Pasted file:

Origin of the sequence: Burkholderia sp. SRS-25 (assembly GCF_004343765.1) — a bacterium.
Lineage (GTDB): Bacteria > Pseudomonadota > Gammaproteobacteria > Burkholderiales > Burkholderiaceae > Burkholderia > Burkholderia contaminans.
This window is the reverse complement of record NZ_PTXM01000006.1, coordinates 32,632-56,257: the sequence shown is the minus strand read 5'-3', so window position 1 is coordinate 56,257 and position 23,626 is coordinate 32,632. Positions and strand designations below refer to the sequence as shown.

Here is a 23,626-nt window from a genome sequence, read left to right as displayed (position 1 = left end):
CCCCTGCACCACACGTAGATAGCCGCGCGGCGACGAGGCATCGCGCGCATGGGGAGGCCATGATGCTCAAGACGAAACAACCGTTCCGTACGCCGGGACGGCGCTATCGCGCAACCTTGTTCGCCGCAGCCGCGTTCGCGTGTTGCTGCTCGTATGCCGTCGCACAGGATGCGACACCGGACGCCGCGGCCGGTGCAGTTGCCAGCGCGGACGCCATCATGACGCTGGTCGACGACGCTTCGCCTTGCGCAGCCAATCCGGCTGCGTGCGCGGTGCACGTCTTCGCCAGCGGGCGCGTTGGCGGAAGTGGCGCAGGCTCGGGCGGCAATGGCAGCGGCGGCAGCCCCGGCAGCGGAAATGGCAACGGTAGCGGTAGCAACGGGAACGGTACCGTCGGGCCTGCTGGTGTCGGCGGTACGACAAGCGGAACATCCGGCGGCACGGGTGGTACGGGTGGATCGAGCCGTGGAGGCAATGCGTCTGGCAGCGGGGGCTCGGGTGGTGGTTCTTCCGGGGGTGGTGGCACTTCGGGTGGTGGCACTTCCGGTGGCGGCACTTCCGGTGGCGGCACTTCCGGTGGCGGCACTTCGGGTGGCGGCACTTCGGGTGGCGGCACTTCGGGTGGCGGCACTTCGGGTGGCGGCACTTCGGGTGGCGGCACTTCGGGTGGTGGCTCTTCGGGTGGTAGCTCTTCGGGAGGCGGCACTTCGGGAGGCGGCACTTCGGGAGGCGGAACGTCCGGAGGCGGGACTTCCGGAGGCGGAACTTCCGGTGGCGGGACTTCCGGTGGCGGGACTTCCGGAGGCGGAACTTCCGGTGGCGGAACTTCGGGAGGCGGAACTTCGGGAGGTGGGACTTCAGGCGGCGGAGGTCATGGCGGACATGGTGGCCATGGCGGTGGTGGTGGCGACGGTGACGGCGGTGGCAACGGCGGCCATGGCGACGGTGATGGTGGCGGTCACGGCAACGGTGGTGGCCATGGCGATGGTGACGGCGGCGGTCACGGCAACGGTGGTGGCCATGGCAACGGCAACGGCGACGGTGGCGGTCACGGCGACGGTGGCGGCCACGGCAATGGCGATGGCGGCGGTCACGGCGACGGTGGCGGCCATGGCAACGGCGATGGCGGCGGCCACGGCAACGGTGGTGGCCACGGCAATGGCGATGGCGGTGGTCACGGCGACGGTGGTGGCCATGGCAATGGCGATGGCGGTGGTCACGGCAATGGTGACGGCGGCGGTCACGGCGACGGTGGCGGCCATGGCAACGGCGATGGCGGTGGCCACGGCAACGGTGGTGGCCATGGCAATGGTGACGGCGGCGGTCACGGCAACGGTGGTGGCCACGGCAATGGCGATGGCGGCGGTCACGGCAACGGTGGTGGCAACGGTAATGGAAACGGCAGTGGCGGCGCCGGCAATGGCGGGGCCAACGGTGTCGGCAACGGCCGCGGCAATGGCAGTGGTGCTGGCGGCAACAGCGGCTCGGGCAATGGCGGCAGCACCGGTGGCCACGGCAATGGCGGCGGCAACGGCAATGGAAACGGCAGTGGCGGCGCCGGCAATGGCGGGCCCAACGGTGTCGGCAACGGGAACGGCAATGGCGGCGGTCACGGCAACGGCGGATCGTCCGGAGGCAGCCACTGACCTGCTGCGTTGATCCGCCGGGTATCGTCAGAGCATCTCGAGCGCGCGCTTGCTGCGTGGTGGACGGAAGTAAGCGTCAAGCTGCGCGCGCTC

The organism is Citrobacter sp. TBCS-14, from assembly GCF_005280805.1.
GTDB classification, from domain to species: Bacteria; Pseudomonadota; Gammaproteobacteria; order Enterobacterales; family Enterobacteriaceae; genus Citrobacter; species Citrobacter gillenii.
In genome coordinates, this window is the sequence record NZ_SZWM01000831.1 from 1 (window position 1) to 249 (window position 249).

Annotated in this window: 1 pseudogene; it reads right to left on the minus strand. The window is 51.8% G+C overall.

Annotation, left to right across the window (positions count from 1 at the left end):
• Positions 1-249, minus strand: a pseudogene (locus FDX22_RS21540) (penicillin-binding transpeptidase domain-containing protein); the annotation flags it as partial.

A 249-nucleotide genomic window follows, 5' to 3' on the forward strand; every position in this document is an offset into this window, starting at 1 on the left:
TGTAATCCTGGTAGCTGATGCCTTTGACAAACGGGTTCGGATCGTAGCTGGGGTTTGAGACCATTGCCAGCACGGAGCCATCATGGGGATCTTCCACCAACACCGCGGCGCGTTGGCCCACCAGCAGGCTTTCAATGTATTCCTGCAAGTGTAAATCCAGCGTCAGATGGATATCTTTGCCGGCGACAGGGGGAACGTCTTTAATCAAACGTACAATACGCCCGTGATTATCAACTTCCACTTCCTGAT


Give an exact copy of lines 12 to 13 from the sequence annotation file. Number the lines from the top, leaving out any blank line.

A 249-nucleotide genomic window follows, 5' to 3' on the forward strand; every position in this document is an offset into this window, starting at 1 on the left:
TGTAATCCTGGTAGCTGATGCCTTTGACAAACGGGTTCGGATCGTAGCTGGGGTTTGAGACCATTGCCAGCACGGAGCCATCATGGGGATCTTCCACCAACACCGCGGCGCGTTGGCCCACCAGCAGGCTTTCAATGTATTCCTGCAAGTGTAAATCCAGCGTCAGATGGATATCTTTGCCGGCGACAGGGGGAACGTCTTTAATCAAACGTACAATACGCCCGTGATTATCAACTTCCACTTCCTGAT